Grisham’s The Testament

I’ve been pleased (and a little surprised) with John Grisham’s The Testament. I read several of his books during the 90s but nothing lately. The local library has a pretty good collection, though, and sometimes I pick out one I haven’t seen and read it. This one was worthwhile: the story of an eccentric gazillionaire who leaves his fortune to someone who really doesn’t want it, and the legal battle to keep it out of the hands of his children, who thought that they’d be inheriting the Old Man’s fortune.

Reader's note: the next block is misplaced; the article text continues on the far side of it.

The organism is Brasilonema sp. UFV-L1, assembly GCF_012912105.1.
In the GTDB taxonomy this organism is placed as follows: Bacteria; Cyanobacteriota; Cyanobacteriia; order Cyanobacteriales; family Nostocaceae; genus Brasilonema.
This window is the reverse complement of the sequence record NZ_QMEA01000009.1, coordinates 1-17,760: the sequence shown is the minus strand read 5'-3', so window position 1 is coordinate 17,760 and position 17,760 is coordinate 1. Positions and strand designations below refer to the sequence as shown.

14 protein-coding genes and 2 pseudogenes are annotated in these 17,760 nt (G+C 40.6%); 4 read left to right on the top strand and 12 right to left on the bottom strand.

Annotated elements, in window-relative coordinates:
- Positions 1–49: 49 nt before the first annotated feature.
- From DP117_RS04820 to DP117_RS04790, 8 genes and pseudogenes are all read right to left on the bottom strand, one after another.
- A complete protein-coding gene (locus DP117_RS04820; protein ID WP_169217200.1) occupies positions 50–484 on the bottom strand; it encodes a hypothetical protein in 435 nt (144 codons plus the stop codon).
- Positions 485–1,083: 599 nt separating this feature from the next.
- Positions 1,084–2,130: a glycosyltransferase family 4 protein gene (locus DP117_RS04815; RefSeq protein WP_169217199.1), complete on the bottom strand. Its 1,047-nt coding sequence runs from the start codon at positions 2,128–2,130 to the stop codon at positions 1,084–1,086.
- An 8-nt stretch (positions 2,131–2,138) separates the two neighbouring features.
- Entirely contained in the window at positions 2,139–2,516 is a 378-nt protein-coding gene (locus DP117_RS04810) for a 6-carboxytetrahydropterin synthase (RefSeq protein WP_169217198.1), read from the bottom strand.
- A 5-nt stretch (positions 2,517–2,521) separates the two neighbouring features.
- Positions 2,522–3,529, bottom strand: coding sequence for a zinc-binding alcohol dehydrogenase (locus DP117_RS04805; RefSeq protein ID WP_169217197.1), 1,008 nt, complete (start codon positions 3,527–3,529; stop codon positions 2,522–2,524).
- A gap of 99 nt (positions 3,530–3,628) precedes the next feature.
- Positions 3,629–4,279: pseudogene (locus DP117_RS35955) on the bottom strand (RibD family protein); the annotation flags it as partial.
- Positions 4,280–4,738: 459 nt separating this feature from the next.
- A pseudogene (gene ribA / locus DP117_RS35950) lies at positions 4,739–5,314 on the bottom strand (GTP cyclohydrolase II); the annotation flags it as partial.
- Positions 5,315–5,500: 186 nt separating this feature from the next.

Most of Grisham’s books are fine for an airplane trip, but nothing you’d be tempted to re-read. I’m not sure I want to re-read this one, for that matter, but I was pleased (a) that so little of the story took place in or around courtrooms, and (b) that Christianity was described in such neutral (i.e., fair) terms. I was not surprised that the hero eventually leaves the practice of law, since that’s a given in all of Grisham’s books.

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